Are there particular films you enjoy for their execution?

“Dangerous Liaisons, Doubt, Rocknrolla, and Damaged. All cleverly written and directed to leave a gap for the viewer to come to their own conclusions about morality, betrayal, family, society. "

On Signing Off

With adventure, drama and experience in your hand, what do you consider to be the most over-rated virtue and why.

“Discretion: which I see as a coward’s way out.”

How do you view yourself as an individual today?

“A work in progress.”

Besides the film proposal, what stays your next writing project or have you already started work on another book?

“Just thinking right now about a second book, which would be a novel. Mine is a two-book deal so I have to come up with something pretty fast!”

Have you thought about returning to edit a magazine? Especially that once before you were recognized for this.

“Been asked but not interested. Dead Wood Media is approaching extinction. With print-on-demand and news websites giving us the information we want at our fingertips, who needs them anymore?

“Of course there a few magazines left worth keeping around. Vanity fair, Harpers Bazaar, The New Yorker but they exist to continue their own legacy and are supported by those who live / subscribe to the dream. It's a very different world.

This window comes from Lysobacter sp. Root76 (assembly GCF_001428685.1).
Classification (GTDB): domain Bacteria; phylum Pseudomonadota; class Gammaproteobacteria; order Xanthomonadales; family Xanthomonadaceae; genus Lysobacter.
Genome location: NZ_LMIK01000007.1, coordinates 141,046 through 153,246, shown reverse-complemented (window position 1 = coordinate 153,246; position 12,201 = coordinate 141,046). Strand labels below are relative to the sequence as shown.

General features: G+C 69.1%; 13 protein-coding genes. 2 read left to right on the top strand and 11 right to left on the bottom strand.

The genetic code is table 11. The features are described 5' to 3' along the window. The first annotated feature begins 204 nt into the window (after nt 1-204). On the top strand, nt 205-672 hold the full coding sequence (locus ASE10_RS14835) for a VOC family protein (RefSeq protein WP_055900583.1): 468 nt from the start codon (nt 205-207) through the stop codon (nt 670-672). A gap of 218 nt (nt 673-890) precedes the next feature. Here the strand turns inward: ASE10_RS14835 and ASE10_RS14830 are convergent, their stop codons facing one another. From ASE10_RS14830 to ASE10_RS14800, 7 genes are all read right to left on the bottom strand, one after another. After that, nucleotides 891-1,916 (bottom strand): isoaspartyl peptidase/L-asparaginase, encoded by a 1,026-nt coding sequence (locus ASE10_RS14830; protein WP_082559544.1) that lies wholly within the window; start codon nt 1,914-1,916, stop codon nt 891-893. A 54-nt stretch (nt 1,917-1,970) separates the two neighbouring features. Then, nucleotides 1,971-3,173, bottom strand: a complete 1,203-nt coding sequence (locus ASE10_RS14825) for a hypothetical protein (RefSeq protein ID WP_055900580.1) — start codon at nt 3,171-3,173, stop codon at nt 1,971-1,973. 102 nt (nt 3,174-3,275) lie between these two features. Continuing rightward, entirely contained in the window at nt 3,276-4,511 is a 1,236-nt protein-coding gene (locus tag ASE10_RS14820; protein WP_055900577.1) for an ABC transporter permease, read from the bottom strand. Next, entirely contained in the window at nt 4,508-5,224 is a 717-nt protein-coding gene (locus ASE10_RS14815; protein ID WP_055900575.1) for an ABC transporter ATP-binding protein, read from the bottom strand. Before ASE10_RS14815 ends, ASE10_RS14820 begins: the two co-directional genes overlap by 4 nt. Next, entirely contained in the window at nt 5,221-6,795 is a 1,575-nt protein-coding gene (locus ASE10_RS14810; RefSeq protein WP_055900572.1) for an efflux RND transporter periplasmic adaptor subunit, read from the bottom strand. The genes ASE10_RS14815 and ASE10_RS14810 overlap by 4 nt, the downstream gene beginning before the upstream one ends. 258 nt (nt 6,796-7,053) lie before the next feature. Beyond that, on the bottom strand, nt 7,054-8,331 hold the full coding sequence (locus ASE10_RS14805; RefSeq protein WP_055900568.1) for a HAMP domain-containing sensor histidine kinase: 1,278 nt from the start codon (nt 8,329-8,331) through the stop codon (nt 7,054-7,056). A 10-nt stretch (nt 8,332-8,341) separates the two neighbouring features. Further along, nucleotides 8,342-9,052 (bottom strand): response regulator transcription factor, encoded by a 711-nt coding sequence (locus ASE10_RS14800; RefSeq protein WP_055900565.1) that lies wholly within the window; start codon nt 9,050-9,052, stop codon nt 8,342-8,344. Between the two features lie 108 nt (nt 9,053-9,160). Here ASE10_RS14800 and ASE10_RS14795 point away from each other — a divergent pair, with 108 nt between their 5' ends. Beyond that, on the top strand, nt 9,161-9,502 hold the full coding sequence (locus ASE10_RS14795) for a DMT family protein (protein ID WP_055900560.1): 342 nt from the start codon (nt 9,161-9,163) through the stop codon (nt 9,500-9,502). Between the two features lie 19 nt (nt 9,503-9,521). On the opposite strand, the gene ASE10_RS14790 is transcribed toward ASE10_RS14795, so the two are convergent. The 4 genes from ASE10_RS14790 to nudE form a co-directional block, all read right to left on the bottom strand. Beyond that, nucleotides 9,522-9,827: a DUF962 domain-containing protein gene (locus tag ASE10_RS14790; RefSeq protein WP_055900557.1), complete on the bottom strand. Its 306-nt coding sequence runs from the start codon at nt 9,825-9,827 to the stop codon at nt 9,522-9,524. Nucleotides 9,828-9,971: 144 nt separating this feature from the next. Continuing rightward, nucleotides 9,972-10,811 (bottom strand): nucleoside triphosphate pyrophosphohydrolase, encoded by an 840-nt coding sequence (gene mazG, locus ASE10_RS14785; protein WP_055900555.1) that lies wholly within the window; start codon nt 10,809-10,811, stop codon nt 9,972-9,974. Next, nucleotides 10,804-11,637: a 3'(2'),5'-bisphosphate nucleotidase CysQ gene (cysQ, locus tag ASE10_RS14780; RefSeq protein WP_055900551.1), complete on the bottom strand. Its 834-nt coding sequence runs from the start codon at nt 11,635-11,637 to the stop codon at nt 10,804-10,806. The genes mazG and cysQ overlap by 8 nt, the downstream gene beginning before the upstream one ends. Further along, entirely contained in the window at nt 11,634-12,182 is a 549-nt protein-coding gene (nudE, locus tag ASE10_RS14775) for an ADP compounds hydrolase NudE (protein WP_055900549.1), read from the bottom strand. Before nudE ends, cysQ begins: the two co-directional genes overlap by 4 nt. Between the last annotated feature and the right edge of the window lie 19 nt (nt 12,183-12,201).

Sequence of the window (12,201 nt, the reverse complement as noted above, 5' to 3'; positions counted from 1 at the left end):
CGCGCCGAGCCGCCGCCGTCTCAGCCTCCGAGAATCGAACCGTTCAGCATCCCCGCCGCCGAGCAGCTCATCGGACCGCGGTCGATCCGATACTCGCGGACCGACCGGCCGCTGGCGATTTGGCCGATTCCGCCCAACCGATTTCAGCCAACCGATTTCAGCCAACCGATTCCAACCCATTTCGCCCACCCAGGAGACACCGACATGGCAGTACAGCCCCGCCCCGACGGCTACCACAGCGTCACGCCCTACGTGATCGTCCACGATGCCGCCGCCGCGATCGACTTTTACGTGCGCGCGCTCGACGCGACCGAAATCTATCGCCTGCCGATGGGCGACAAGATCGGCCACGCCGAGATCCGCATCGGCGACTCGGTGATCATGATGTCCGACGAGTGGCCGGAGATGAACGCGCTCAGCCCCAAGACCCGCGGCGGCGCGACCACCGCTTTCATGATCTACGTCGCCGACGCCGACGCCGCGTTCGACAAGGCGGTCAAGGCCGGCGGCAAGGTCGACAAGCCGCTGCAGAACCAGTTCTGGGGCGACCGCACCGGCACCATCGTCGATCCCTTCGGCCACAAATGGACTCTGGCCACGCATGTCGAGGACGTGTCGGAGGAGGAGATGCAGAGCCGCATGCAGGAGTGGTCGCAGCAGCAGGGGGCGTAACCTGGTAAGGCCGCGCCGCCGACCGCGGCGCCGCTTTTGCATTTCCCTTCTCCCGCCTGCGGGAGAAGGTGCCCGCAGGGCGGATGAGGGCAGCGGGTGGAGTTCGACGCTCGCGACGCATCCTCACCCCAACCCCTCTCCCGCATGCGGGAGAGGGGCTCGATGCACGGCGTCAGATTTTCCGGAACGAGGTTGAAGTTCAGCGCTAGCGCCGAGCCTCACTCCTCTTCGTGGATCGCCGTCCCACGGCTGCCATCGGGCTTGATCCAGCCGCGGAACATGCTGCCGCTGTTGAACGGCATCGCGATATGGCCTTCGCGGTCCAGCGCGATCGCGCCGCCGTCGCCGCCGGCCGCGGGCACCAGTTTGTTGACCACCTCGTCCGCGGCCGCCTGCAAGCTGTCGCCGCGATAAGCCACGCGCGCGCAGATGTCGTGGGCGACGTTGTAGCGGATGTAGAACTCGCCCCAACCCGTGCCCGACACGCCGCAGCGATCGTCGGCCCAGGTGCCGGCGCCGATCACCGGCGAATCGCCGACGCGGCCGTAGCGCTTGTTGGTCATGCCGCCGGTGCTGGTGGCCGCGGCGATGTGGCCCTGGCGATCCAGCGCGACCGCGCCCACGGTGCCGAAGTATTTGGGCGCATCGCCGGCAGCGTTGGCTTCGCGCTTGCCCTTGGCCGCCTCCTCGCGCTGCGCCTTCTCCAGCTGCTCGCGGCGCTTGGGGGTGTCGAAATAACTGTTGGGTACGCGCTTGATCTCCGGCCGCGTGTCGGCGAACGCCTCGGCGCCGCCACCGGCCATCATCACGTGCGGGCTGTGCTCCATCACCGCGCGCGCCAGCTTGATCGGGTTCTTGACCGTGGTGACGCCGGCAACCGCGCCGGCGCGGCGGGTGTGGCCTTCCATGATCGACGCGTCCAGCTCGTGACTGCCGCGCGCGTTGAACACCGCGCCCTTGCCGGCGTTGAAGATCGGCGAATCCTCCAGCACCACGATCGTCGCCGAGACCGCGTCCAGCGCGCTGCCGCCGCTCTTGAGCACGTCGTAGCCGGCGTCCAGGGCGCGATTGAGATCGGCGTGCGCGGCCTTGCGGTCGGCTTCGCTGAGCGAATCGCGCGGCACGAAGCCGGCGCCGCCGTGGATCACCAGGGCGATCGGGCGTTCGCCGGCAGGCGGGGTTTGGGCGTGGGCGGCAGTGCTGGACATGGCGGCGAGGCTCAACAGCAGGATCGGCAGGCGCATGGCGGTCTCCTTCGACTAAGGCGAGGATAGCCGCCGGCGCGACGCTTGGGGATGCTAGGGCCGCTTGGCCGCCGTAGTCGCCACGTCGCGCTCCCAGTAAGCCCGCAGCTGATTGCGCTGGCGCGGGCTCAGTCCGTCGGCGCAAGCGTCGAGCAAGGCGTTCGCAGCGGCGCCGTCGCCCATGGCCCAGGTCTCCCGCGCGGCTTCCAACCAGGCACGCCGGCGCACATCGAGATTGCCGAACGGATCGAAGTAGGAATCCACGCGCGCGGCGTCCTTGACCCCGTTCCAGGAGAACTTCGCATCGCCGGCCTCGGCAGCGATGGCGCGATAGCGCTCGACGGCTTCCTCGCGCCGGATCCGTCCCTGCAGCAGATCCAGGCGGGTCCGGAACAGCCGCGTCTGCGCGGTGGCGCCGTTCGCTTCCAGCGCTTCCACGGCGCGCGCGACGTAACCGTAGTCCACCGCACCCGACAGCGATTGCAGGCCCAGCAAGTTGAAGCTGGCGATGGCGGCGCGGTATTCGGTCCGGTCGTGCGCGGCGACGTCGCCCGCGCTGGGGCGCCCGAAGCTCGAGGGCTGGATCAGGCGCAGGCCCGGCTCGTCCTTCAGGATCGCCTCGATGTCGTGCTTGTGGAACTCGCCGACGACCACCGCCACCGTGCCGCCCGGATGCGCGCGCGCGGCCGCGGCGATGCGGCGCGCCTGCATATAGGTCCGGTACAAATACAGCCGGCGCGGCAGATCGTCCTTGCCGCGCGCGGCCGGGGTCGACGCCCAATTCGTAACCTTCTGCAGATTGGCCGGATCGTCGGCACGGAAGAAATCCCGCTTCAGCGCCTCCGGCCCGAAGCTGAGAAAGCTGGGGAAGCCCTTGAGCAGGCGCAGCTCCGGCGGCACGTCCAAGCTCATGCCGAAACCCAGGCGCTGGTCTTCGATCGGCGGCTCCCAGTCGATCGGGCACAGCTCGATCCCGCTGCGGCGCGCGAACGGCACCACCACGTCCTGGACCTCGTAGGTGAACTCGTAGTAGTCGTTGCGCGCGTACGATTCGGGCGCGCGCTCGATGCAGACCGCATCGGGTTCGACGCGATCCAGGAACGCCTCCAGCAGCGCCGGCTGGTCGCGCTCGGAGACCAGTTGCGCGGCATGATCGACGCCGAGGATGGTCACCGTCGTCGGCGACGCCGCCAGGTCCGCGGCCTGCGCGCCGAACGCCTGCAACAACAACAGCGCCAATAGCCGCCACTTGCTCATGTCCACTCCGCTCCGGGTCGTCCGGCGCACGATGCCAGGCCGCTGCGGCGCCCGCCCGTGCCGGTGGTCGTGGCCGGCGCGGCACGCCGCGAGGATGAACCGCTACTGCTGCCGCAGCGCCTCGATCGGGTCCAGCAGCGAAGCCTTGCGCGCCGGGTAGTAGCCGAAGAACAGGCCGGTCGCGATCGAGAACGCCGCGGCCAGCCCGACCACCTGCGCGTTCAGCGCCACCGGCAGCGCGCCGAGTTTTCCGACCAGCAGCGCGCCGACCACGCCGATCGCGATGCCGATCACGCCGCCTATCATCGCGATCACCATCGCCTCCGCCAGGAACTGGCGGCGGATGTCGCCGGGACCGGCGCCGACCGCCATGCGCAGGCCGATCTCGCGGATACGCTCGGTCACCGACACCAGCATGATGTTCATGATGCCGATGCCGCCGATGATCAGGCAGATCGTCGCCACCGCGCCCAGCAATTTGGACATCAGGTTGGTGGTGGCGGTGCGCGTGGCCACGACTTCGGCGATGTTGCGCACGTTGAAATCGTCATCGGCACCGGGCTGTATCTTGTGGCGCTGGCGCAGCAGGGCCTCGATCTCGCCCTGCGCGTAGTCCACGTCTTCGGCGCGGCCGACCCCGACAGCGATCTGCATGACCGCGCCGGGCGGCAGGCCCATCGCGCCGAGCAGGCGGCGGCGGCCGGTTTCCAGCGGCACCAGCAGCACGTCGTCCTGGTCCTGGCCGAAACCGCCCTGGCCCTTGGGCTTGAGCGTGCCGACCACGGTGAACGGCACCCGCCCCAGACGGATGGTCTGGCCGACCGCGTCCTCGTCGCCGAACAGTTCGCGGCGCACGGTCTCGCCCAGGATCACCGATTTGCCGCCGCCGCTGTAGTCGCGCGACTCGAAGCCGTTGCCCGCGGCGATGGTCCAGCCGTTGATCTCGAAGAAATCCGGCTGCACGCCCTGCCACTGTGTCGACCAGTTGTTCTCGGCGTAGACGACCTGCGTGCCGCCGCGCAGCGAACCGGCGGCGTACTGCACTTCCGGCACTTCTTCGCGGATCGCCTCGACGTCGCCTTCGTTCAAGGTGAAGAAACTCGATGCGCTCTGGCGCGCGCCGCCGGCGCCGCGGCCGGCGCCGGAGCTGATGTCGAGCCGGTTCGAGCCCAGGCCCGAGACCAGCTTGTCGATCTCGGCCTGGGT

*Farah Damji is the owner of Moksasurya.com. Please click on link to be impressed by what is said to be the world's first luxury eco-brand in fashion.

An Interview with Leela Soma, author of Twice Born

By Suzan Abrams

This is an older blog. For a kinder arrangement of this interview, please go to my new Wordpress site.

Captions include Leela Soma and scenes from the window in her writing-room.


Last year, Indo-Scot Glasgow academic turned writer, poet and performer, Leela Soma, published Twice Born with independent press, YouWriteOn.com in London. The title is said to be Glasgow’s first literary work of fiction spelling out a South Indian emigrant’s journey to Scotland.